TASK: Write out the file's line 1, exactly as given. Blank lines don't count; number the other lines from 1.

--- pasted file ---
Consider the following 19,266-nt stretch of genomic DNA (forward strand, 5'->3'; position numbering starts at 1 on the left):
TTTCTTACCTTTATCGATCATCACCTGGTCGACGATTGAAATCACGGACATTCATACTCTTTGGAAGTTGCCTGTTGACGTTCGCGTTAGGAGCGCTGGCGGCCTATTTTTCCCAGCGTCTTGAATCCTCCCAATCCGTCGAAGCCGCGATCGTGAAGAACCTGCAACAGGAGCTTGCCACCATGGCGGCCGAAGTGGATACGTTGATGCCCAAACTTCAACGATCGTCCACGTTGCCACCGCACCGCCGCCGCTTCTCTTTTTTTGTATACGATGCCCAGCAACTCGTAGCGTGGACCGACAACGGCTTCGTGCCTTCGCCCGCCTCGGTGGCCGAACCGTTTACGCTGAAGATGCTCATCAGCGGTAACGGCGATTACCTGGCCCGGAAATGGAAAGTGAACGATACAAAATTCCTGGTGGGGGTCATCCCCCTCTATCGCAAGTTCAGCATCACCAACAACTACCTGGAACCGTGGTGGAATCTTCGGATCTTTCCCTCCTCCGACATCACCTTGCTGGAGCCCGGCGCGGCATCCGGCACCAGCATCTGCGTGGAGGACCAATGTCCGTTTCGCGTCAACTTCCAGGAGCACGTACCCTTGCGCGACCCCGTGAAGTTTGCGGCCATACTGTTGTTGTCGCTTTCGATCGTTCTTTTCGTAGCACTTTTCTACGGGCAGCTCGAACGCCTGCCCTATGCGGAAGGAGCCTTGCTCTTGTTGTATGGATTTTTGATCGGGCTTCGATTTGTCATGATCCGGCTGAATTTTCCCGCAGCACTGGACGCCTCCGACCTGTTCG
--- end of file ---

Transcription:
Consider the following 19,266-nt stretch of genomic DNA (forward strand, 5'->3'; position numbering starts at 1 on the left):